228 THE MONTESSORI METHOD
and began caressing, lightly, my hands, and my clothing, saying, " It is smooth." " It is velvet." " This is rough." A number of others came near and began with serious and intent faces to repeat the same words, touching me as they did so. The directress wished to interfere to release me, but I signed to her to be quiet, and I myself did not move, but remained silent, admiring this spontaneous intellectual activity of my little ones. The greatest triumph of our educational method should always be this: to bring about the spontaneous progress of the child.
One day, a little boy, following one of our exercises in design, had chosen to fill in with coloured pencils the outline of a tree. To colour the trunk he laid hold upon a red crayon. The teacher wished to interfere, saying, " Do you think trees have red trunks ? " I held her back and allowed the child to colour the tree red. This design was precious to us; it showed that the child was not yet an observer of his surroundings. My way of treating this was to encourage the child to make use of the games for the chromatic sense. He went daily into the garden with the other children, and could at any time see the tree trunks. When the sense exercises should have succeeded in attracting the child's spontaneous attention to colours about him, then, in some happy moment he would become aware that the tree trunks were not red, just as the other child during his play had become conscious of the fact that the sky was blue. In fact, the teacher continued to give the child outlines of trees to fill in. He one day chose a brown pencil with which to colour the trunk, and made the branches and leaves green. Later, he made the branches brown, also, using green only for the leaves.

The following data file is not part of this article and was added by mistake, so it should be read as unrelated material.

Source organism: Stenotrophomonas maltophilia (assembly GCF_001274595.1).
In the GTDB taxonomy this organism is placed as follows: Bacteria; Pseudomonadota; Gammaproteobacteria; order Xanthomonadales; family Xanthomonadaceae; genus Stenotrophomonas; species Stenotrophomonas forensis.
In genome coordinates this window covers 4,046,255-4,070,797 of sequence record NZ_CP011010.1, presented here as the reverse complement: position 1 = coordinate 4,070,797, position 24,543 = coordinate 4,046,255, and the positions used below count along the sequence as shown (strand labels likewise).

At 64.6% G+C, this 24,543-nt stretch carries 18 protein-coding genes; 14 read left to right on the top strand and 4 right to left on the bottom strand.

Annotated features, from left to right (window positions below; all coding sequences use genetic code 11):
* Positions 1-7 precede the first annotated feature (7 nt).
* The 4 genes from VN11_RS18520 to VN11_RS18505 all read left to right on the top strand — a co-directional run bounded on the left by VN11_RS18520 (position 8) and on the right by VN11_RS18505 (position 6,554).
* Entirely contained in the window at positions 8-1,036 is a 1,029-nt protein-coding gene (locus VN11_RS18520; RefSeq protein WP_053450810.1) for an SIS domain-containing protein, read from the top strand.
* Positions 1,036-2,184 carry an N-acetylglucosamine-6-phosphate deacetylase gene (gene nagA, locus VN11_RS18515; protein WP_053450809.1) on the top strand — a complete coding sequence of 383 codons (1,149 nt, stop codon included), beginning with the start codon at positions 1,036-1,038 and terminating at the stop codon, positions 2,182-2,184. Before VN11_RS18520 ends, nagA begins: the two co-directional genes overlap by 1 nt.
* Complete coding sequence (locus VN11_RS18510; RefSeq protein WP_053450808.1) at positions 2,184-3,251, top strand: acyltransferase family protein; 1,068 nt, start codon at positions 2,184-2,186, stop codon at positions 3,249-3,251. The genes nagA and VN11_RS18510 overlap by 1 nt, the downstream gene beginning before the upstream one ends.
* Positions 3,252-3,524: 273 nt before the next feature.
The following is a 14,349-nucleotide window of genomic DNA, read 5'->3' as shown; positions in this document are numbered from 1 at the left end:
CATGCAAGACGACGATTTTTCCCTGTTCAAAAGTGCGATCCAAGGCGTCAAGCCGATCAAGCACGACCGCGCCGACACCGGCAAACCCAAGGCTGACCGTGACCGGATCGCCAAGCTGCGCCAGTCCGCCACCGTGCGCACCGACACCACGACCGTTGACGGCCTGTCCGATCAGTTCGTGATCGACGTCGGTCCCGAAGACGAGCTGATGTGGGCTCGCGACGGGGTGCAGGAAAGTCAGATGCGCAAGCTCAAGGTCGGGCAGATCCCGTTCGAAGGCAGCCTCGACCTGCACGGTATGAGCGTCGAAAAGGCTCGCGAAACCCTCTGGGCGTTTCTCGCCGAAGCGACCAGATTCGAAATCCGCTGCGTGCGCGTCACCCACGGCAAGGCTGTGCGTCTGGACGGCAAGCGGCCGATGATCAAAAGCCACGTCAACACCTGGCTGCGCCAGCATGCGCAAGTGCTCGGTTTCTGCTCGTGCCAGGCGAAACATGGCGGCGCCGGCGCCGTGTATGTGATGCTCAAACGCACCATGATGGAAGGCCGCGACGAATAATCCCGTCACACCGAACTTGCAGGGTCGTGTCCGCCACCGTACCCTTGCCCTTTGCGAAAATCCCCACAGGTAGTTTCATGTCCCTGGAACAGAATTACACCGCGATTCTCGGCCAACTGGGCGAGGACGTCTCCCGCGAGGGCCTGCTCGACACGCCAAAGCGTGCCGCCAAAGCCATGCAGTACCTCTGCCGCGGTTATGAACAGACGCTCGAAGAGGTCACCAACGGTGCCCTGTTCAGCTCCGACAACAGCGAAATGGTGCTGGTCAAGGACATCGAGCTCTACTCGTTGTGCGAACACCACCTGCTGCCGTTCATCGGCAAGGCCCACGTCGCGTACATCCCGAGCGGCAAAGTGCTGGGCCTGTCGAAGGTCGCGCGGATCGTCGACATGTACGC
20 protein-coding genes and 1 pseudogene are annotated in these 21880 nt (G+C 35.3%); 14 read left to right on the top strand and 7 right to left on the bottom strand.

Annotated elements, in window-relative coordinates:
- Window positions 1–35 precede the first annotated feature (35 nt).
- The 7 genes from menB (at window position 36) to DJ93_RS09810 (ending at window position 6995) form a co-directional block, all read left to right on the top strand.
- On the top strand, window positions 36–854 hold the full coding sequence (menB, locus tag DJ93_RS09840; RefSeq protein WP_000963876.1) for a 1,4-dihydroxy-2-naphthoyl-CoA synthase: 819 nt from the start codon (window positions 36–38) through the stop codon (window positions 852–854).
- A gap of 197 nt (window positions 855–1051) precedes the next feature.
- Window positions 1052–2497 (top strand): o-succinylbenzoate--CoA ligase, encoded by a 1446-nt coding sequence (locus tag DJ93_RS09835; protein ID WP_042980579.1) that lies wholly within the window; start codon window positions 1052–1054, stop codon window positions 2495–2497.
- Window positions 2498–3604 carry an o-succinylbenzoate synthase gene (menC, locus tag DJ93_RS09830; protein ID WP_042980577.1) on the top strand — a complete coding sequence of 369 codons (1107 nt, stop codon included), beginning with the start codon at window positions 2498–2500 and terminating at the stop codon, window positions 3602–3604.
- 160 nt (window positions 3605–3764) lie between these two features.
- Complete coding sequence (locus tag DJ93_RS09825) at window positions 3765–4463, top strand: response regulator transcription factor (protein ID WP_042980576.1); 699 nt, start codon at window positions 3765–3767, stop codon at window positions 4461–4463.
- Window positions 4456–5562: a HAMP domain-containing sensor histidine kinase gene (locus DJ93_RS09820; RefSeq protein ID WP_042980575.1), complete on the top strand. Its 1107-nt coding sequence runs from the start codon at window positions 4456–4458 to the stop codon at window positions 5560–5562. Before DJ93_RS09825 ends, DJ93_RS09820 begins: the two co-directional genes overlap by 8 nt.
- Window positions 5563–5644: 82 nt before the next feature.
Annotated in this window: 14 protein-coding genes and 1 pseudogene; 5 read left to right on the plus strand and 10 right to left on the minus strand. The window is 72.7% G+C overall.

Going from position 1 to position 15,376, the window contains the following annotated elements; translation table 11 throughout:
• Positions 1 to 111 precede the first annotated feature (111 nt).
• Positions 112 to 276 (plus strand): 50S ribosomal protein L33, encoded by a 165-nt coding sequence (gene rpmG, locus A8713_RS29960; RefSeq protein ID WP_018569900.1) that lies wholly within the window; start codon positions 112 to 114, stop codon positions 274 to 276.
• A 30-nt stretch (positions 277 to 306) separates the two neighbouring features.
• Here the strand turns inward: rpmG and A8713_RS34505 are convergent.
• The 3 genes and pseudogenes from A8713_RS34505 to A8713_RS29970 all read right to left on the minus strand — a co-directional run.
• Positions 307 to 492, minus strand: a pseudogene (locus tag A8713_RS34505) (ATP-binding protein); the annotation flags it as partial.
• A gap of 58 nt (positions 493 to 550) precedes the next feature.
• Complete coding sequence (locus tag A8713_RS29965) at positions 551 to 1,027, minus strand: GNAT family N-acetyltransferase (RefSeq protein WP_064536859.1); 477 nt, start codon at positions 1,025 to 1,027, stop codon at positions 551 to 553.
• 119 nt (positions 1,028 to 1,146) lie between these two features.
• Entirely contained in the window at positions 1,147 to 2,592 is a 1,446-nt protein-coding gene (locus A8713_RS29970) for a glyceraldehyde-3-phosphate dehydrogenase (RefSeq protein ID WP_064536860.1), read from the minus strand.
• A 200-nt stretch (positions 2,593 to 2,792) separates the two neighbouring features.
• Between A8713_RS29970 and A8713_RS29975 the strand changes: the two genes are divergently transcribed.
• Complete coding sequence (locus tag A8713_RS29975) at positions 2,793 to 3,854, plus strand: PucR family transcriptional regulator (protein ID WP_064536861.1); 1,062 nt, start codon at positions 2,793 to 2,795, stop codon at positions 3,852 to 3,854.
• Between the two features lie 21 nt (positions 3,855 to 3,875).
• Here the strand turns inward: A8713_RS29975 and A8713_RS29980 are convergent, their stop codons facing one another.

Thus we have the test of the child's intellectual progress. We can not create observers by saying, " observe?'